June 2013
Volume 54, Issue 15
Free
ARVO Annual Meeting Abstract  |   June 2013
Female Reproductive Factors and Major Eye Diseases in Asian Women - The Singapore Malay Eye Study
Author Affiliations & Notes
  • Janice Lam
    Singapore Eye Research Institute, Singapore National Eye Centre, Singapore, Singapore
    Department of Ophthalmology, National University Health System (NUHS), Singapore, Singapore
  • Wan Ting Tay
    Singapore Eye Research Institute, Singapore National Eye Centre, Singapore, Singapore
  • Tin Aung
    Singapore Eye Research Institute, Singapore National Eye Centre, Singapore, Singapore
    Department of Ophthalmology, Yong Loo Lin School of Medicine, National University of Singapore, Singapore, Singapore
  • Seang-Mei Saw
    Singapore Eye Research Institute, Singapore National Eye Centre, Singapore, Singapore
    Department of Community, Occupational and Family Medicine, Yong Loo Lin School of Medicine, National University of Singapore, Singapore, Singapore
  • Tien Wong
    Singapore Eye Research Institute, Singapore National Eye Centre, Singapore, Singapore
    Department of Ophthalmology, National University Health System (NUHS), Singapore, Singapore
  • Footnotes
    Commercial Relationships Janice Lam, None; Wan Ting Tay, None; Tin Aung, Alcon (R), Alcon (C), Alcon (F), Allergan (R), Allergan (C), Carl Zeiss Meditec (F), Carl Zeiss Meditec (R), Ellex (F), Ellex (R), Santen (R); Seang-Mei Saw, None; Tien Wong, Allergan (C), Bayer (C), Novartis (C), Pfizer (C), GSK (F), Roche (F)
  • Footnotes
    Support None
Investigative Ophthalmology & Visual Science June 2013, Vol.54, 3490. doi:
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      Janice Lam, Wan Ting Tay, Tin Aung, Seang-Mei Saw, Tien Wong, ; Female Reproductive Factors and Major Eye Diseases in Asian Women - The Singapore Malay Eye Study. Invest. Ophthalmol. Vis. Sci. 2013;54(15):3490.

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      © ARVO (1962-2015); The Authors (2016-present)

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Abstract
 
Purpose
 

To examine the association of reproductive factors and major eye diseases, including glaucoma, age-related macular degeneration (AMD), diabetic retinopathy and cataract in Asian women.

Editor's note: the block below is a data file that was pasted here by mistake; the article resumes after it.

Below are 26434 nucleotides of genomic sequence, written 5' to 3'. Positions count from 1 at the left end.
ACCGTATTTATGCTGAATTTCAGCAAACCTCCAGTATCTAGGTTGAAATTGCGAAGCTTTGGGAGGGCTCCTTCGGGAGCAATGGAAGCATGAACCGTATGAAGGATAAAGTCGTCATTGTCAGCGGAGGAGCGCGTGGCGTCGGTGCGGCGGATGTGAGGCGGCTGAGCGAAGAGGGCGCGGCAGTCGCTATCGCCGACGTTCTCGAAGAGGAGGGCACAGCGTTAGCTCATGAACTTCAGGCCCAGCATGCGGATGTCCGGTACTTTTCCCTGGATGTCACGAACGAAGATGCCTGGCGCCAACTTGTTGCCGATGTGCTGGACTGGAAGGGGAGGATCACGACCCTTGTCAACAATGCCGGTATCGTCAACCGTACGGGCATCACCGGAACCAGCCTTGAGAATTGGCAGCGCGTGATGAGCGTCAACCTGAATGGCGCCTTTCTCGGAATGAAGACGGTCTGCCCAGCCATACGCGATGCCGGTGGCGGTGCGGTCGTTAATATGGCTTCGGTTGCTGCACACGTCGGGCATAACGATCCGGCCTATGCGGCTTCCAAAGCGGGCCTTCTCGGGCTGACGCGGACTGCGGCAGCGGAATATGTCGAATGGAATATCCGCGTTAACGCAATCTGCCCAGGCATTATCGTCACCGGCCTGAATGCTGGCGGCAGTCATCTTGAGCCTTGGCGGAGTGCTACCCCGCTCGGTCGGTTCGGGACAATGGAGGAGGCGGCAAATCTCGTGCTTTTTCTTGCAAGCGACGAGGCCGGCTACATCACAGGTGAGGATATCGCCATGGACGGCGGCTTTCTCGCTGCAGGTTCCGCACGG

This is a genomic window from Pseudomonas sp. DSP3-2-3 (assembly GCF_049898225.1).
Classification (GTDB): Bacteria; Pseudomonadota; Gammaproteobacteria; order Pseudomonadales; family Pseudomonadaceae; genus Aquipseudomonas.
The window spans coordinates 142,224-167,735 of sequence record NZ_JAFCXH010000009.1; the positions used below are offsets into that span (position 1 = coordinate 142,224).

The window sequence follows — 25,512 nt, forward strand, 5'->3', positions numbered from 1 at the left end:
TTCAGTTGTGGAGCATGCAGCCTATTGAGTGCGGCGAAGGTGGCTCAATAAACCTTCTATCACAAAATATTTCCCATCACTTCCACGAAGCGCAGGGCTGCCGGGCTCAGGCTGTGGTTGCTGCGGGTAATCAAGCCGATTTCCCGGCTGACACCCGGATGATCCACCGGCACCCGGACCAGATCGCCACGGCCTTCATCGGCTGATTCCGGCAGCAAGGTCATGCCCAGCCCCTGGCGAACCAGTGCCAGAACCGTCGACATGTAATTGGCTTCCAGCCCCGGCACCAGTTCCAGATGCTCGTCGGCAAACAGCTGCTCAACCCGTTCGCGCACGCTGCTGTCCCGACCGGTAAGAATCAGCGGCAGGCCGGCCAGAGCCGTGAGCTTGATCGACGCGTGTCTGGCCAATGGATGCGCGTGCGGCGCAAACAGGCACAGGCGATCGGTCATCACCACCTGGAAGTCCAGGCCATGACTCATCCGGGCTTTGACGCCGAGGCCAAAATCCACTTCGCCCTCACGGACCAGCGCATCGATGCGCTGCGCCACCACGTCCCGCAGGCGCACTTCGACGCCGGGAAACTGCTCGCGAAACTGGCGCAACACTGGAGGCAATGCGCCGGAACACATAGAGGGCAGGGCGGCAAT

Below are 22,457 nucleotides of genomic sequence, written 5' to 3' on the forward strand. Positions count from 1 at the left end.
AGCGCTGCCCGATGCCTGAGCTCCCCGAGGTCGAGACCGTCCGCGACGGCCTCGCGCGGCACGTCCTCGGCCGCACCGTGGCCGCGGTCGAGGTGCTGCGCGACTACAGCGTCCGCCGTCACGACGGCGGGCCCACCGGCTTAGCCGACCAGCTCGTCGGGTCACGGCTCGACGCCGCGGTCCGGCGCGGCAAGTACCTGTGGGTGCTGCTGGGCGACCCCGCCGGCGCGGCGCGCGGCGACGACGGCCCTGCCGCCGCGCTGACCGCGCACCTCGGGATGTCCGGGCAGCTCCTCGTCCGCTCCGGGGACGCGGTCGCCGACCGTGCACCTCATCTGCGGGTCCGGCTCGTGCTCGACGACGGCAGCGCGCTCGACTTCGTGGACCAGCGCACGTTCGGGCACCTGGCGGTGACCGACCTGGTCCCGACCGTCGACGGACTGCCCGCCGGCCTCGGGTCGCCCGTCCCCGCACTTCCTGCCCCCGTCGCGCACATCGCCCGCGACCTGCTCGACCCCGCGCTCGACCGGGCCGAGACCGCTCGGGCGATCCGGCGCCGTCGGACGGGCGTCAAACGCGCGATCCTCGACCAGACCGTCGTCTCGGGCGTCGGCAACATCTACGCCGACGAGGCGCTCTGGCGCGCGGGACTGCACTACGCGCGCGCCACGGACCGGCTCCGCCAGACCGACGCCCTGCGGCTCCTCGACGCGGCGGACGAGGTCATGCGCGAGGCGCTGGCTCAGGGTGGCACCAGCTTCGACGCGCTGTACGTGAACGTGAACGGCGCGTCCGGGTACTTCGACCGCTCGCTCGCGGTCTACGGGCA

Methods
 

The Singapore Malay Eye Study is a population-based cross-sectional epidemiological study which examined 3280 (78.7% response) persons of Malay ethnicity aged 40 to 79 years, of which 1,704 were women. Information on reproductive factors and use of hormone replacement therapy was collected using an interviewer-administered questionnaire. Glaucoma was defined according to International Society for Geographical and Epidemiological Ophthalmology criteria. Retinal photographs were taken from both eyes, graded for AMD following the Wisconsin grading system and diabetic retinopathy according to the modified Airlie House classification system. Cataract was assessed by slit-lamp examination and graded according to the Lens Opacity Classification System III (LOCS III).

 
Results
 

Of the 1704 women in this study, 1176 (69%) reported having experienced menopause by the time of the study, of which 1073 (91%) had natural menopause, 88 (7.5%) had hysterectomy and 9 (0.8%) due to other reasons. Hormone replacement therapy was used by 70 (6%) of the women. Age of menopause was associated with glaucoma; women who had menopause at 52 years or younger were 3.5 times more likely to have glaucoma (95% CI 1.23-9.98, p-value =0.02) than those with age of menopause 53 years and older. Age of menopause was not associated with AMD (age-adjusted OR = 1.22, 95% CI 0.65 to 2.31), diabetic retinopathy (age-adjusted OR = 1.01, 95% CI 0.66 to 1.54) or cataract (age-adjusted OR = 1.38, 95% CI 0.95 to 2.00). Use of hormone replacement therapy was not associated with any of these four major eye diseases.

 
Conclusions
 

Women who had menopause at a younger age were more likely to have glaucoma.

 
Keywords: 464 clinical (human) or epidemiologic studies: risk factor assessment • 463 clinical (human) or epidemiologic studies: prevalence/incidence  
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